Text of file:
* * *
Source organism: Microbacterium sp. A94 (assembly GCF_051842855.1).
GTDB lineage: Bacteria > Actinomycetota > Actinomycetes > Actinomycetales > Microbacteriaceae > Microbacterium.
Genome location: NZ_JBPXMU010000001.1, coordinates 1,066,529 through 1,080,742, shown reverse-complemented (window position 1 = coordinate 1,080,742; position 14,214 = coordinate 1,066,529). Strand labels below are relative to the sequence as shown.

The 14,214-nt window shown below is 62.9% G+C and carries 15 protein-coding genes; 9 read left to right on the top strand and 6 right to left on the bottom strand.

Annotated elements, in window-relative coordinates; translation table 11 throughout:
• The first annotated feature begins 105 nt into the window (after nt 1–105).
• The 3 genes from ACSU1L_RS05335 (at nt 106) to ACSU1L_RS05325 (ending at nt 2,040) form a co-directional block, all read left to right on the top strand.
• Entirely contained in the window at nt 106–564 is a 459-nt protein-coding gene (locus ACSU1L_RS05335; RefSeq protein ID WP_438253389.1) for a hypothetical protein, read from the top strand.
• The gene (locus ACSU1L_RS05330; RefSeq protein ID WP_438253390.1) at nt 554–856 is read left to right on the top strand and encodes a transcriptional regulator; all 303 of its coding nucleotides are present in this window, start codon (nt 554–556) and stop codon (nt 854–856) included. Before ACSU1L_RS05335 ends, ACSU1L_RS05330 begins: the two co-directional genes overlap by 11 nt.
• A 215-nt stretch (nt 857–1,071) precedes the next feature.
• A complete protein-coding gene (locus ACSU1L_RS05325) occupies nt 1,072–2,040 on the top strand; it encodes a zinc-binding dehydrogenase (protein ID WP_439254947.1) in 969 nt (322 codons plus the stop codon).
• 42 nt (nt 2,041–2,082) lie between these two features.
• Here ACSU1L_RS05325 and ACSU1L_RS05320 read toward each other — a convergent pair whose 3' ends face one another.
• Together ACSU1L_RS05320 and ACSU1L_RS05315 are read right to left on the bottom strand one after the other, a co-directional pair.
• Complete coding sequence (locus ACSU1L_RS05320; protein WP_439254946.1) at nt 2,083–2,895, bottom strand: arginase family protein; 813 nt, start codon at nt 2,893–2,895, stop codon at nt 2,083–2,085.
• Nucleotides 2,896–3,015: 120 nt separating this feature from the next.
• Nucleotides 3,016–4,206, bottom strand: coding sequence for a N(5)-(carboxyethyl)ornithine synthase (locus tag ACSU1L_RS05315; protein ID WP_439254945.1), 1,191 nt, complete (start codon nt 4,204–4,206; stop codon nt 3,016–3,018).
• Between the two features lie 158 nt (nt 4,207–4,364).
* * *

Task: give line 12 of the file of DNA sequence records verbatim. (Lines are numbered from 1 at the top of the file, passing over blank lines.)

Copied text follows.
• 42 nt (nt 2,041–2,082) lie between these two features.